Cox Architects bring the ‘Mini City’ to China

This project breaks the mould of what a typical high-rise apartment complex should be made up of...

by Nick Myall 12 October 2017
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    The site for this project is the Chinese port city of Guangzhou, a rapidly expanding centre of commercial and heavy industry. The district’s growth, based on the ever-increasing export market has meant that the supply of new housing has had to maintain pace to accommodate the exponential rise in population. Additionally, the associated environmental challenges have had to be addressed.

    Cox Architects was engaged to design a ‘Mini City’ in the heart of this area, and improve facilities without resulting in a loss of density – which is typical to the area – and incorporate more sustainable objectives. The task required urban planning, architectural and technical innovation. 

    Rather than isolating housing from industry, the architects incorporated the benefits of industry into the new development, to create better environmental outcomes. The result is a development that embraces the closer integration between the work and living areas of this part of the city. Locating the living and work areas near each other alleviates the isolation experienced by residents. Ordinarily, they are housed in dormitory suburbs throughout the city, in individual apartment building tower blocks that bear no relationship to each other.

    The original development consisted of 16 individual residential tower blocks near a busy centre of the city. They were not unlike many similar apartment buildings in the area except that the proposed completed development would be much larger in scale compared to the individual surrounding buildings.  

    Cox Architects was commissioned to reinvent the concept, to seek fresh opportunities for this proposed new ‘Mini City’ and to incorporate new urban planning techniques that would enhance the benefits of a large-scale development.

    The result is tower blocks that are linked in groups of four to form pods that encapsulate a semi-enclosed space between the blocks. This space can be ‘conditioned’ to improve the habitability of the apartments and create other commercial and safety advantages.    

    The main benefits of grouping the pods were as follows:

    It formed an internal space capable of being ‘conditioned’ for habitual use.

    It split the height of the building into four zones, thereby significantly increasing the occupants’ safety.

    It offered the possibility of generating energy from the strong winds that occur between tall buildings located near each other. These winds are normally detrimental and problematic to residents so harnessing the energy takes advantage of this problem and instead, offers new solutions and opportunities.

    It enhanced the commercial opportunities at the podium areas for mixed commercial use zones integrated with the apartments.

    It increased the structural rigidity of the tower blocks.

    To achieve these design objectives, many complex technical solutions needed to be developed which were new to the building industry. The architects sought the expertise and involvement of the burgeoning local vehicle manufacturing industry located near the site which saw great interest in the development.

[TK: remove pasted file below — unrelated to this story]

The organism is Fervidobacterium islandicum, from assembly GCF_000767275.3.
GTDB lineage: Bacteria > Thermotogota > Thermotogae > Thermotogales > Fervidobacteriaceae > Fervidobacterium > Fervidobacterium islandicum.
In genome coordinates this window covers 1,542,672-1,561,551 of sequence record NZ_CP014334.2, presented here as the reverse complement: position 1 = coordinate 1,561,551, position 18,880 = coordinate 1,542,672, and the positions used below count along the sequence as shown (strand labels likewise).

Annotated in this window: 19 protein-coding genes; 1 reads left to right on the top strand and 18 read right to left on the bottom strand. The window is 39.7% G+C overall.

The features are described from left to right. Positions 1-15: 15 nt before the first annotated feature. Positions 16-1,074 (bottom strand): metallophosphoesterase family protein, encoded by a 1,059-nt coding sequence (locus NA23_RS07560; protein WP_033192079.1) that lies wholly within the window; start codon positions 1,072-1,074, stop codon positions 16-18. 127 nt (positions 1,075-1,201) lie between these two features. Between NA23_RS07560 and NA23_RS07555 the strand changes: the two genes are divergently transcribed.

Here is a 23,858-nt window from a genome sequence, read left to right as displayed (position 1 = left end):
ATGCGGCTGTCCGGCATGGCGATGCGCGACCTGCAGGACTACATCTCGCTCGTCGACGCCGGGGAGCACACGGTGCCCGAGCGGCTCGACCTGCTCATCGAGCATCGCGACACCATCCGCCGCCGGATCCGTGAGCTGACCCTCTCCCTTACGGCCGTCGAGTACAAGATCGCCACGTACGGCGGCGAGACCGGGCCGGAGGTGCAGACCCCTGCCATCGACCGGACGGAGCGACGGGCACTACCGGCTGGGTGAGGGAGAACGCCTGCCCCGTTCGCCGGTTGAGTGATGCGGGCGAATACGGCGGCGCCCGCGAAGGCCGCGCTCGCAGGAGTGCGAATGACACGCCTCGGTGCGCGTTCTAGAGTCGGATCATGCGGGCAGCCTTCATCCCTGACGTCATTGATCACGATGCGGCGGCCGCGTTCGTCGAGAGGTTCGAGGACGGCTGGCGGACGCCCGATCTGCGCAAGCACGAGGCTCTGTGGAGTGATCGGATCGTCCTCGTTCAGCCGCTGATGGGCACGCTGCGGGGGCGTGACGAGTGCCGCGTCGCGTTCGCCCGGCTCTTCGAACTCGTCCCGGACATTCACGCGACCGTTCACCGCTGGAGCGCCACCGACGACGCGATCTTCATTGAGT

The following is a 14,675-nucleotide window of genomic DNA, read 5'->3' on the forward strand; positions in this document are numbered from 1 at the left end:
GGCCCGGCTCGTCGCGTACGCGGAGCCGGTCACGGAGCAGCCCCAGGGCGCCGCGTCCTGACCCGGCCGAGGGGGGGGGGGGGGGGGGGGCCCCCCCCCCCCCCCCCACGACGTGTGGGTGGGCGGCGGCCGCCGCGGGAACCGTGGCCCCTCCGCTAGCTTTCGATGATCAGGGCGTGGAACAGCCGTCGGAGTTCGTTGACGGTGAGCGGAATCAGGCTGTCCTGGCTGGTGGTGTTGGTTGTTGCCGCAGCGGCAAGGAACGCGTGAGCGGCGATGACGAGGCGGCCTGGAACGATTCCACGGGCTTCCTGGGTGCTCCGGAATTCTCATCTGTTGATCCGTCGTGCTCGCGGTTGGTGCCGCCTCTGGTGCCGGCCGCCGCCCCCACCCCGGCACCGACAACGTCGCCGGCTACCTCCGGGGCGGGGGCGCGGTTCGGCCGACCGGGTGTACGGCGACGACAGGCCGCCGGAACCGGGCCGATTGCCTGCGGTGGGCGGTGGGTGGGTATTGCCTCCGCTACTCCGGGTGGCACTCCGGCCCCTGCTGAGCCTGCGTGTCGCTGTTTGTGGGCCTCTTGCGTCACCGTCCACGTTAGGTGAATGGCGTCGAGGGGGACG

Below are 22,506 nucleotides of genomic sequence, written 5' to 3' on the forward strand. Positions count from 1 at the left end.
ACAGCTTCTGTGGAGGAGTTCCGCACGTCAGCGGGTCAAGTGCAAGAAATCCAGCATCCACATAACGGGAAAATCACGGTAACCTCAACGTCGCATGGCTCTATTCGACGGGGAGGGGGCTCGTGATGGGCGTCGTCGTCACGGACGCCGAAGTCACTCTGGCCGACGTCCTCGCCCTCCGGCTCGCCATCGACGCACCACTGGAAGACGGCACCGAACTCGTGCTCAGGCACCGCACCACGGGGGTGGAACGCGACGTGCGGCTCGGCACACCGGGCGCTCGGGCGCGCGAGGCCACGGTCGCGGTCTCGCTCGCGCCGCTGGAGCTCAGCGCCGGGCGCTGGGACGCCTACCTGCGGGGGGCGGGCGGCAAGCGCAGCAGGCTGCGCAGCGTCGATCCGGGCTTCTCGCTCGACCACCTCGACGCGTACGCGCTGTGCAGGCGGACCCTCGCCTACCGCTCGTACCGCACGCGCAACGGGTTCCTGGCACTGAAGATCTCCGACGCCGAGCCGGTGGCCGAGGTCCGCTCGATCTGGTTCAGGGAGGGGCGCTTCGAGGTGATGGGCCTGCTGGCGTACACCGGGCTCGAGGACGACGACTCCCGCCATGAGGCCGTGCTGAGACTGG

The expertise sought included:

    Assistance with the aerodynamics between the tower blocks.

    Development and incorporation of hybrid technology to reduce energy consumption and dependence on standard refrigerants to condition spaces within the complex. 

    Development of materials technology for the building envelope using vehicle manufacturing techniques.

    The cross-fertilisation of technology and ideas from the two separate industries was not new to the architects. Mr David Cox, Managing Director of Cox Architects explains further:

    “Our research and involvement with the vehicle manufacturing industry began in the late 1970s in Europe. The industry was undergoing a mini internal revolution, trying to improve working conditions by breaking the assembly lines whilst still maintaining production output. Only a handful of architects were involved in this ‘revolution‘ at the time but we felt like we were ‘splitting the atom’. 

    This development is entirely different in concept from that period in one fundamental way. Whilst this early work involved wholly incorporating architects and the building industry into the vehicle manufacturing industry, the China project invites the vehicle manufacturing industry into the building industry. The opportunities are now more widespread and both industries have much more to gain from this integration. We need their ‘muscle’, precision and technical development and they benefit from expanding their industry into exciting new areas which require their expertise.”

    This project breaks new ground in many areas of development between urban planning and architectural and technical development. Where architects are most needed is in understanding the connection between these elements of design. Whilst many design professionals are required in the completion of this project, it’s the architect who must forge the initial path by forming the original concept. This understanding is vastly improved where the architects have had a long history in the involvement and integration of research and development into design areas far beyond the usual boundaries of architects. Cox Architects have had this experience and the long-term benefits can be seen in this example. 


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